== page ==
Age and Infertility

What Are My Chances of Getting Pregnant?

According to the American Society of Reproductive Medicine (ASRM), a healthy young woman has about a 20% chance of success each month she tries to conceive on her own. Age and infertility go hand in hand. For both men and women, fertility chances begin to decline at around age 30-35 an drop significantly after age 40.
While it’s true that men can still produce and release sperm well into old age, there is increasing evidence that sperm quality decreases a man gets older. Female fertility decreases rapidly as she approaches menopause.

Getting Pregnant in Your 20’s

Women in their twenties are physically prime for fertility. The irregular periods of our teenage years have evened out. Our eggs are still very healthy and fresh. Our bones, muscles, and back are strong and ready for the extra load of carrying a pregnancy. Women in their twenties experience the lowest rates of infertility, miscarriage, and chromosomal defects such as spina bifida and Down Syndrome.

Getting Pregnant in Your 30’s

Even though women in their thirties take 3-6 months longer to become pregnant than a woman in her twenties, an estimated one in five women waits until after age 35 to have her first child. Her body is still ready to have a child. But, her egg quality has already begun to decline. If she struggles to become pregnant and requires treatment, her egg quality may decrease even more. So, it is important to consider egg freezing if you plan to postpone having children. Age 35 marks the official start of “high-risk” pregnancies. Women in their thirties are at high risk for developing pregnancy-related issues like gestational diabetes, high blood pressure, or placenta previa.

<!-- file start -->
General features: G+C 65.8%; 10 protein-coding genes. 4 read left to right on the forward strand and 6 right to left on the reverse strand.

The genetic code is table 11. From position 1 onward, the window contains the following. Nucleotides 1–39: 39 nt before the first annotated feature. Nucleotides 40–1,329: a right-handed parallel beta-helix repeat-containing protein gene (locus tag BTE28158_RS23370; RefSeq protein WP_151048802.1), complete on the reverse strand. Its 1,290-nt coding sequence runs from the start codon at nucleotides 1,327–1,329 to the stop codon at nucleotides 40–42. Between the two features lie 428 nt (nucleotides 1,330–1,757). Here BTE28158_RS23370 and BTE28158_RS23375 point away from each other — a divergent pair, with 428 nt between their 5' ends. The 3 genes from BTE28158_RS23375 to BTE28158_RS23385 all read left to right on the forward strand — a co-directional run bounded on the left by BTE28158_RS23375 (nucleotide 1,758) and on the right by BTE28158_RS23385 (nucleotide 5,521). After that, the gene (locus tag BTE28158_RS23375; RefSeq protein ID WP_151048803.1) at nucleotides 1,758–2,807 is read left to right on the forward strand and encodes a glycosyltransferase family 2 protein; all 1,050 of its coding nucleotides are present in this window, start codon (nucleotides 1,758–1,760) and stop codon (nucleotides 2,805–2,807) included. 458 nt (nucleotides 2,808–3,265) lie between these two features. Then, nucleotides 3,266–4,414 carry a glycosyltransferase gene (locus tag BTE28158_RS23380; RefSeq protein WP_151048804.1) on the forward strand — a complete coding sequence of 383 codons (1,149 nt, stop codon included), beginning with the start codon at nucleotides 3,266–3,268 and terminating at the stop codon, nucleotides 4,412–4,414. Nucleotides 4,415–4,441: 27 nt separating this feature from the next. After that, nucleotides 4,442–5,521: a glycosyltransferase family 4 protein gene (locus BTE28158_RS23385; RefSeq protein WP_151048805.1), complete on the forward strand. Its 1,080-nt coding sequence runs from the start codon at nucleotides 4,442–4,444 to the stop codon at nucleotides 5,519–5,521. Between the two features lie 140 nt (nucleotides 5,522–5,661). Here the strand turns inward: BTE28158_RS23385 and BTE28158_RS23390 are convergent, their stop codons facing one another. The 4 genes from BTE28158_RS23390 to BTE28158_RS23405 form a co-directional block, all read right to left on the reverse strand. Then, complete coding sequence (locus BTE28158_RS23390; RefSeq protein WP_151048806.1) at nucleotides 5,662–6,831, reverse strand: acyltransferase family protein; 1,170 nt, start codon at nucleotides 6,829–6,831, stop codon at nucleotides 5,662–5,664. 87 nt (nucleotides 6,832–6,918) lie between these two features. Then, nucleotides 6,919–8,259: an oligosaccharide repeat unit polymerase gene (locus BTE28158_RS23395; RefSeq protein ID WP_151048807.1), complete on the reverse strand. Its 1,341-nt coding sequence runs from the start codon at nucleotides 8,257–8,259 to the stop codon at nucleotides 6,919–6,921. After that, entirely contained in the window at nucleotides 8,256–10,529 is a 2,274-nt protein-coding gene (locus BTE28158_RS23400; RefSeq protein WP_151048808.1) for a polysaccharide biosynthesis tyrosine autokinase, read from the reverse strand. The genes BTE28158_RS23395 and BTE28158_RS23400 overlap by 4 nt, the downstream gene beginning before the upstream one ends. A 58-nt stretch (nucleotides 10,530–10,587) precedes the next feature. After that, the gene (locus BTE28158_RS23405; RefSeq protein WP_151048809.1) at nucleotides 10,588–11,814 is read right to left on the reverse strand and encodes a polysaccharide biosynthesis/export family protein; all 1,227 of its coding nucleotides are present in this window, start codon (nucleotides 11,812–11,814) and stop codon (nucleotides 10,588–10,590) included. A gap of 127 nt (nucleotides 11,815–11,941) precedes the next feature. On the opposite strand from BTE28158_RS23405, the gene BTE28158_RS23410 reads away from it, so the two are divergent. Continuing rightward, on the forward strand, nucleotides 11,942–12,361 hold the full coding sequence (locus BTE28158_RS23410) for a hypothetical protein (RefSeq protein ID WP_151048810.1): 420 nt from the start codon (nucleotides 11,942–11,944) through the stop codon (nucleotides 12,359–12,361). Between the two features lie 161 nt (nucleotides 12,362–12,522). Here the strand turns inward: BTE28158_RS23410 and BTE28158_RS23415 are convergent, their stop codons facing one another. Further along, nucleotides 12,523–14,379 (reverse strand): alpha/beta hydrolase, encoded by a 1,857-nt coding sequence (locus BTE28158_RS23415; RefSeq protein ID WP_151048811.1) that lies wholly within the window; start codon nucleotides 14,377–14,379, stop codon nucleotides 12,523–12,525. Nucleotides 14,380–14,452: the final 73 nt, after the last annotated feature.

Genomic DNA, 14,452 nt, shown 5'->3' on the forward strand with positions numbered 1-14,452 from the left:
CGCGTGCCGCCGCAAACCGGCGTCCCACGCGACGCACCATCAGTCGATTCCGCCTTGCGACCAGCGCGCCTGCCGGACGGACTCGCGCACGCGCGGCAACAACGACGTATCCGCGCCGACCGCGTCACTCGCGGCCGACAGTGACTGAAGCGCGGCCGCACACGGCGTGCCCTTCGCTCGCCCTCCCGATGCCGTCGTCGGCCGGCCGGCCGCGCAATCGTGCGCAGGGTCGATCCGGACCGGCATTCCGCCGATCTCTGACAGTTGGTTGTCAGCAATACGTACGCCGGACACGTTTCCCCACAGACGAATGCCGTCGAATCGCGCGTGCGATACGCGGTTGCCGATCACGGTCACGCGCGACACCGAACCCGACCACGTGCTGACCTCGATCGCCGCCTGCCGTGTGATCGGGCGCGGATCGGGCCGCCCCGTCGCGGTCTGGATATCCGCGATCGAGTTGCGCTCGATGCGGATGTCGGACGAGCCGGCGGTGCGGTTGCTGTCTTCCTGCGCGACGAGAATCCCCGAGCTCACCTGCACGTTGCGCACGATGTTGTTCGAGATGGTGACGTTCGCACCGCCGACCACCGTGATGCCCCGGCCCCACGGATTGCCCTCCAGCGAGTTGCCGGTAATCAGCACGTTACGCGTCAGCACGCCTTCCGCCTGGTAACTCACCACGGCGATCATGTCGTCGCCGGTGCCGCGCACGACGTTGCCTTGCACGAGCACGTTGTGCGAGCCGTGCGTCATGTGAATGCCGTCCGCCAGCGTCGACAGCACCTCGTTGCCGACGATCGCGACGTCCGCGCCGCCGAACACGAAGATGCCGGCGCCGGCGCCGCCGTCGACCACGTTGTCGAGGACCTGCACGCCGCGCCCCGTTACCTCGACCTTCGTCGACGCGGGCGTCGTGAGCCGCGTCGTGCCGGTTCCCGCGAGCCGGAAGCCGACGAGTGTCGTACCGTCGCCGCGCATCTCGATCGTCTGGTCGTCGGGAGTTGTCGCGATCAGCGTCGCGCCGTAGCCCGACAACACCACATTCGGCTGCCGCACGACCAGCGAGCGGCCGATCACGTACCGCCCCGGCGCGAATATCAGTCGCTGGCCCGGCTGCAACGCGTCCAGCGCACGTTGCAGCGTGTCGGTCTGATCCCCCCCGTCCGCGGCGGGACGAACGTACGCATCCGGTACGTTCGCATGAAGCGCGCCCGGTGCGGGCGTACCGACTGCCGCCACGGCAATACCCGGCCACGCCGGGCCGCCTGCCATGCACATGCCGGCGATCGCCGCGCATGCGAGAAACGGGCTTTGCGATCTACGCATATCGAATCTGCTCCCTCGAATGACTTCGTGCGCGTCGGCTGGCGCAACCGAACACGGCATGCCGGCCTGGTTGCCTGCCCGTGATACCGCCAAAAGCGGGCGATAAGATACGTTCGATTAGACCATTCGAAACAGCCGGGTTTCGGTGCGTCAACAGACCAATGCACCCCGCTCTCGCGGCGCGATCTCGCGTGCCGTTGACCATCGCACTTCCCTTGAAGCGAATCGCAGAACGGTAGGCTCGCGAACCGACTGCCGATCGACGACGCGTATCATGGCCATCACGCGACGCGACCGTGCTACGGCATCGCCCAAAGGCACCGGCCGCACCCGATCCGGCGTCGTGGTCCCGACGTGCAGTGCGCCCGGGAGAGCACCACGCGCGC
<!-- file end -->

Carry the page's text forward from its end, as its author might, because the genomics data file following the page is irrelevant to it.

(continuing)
Getting Pregnant Over 40

Though about 50% of women in their forties experience infertility, it is not at all uncommon for women to have a baby in their 40’s (even 50’s!). On their own, women over 40 have only about a 5% chance of successfully becoming pregnant on their own each month. But, with the help of a fertility specialist, those chances increase significantly, up to 60% or more. IVF over 40 yields the best success rates. But, the first step when determining treatment is to evaluate egg reserve and quality through simple blood work. Depending on those results, a treatment plan may include IUI, IVF, or Egg Donor IVF.
If you are under 30 and have been trying to conceive for more than 12 months, or are over 30 and have been trying for more than 6 months, you shouldn’t delay. Schedule a consultation to discuss your options.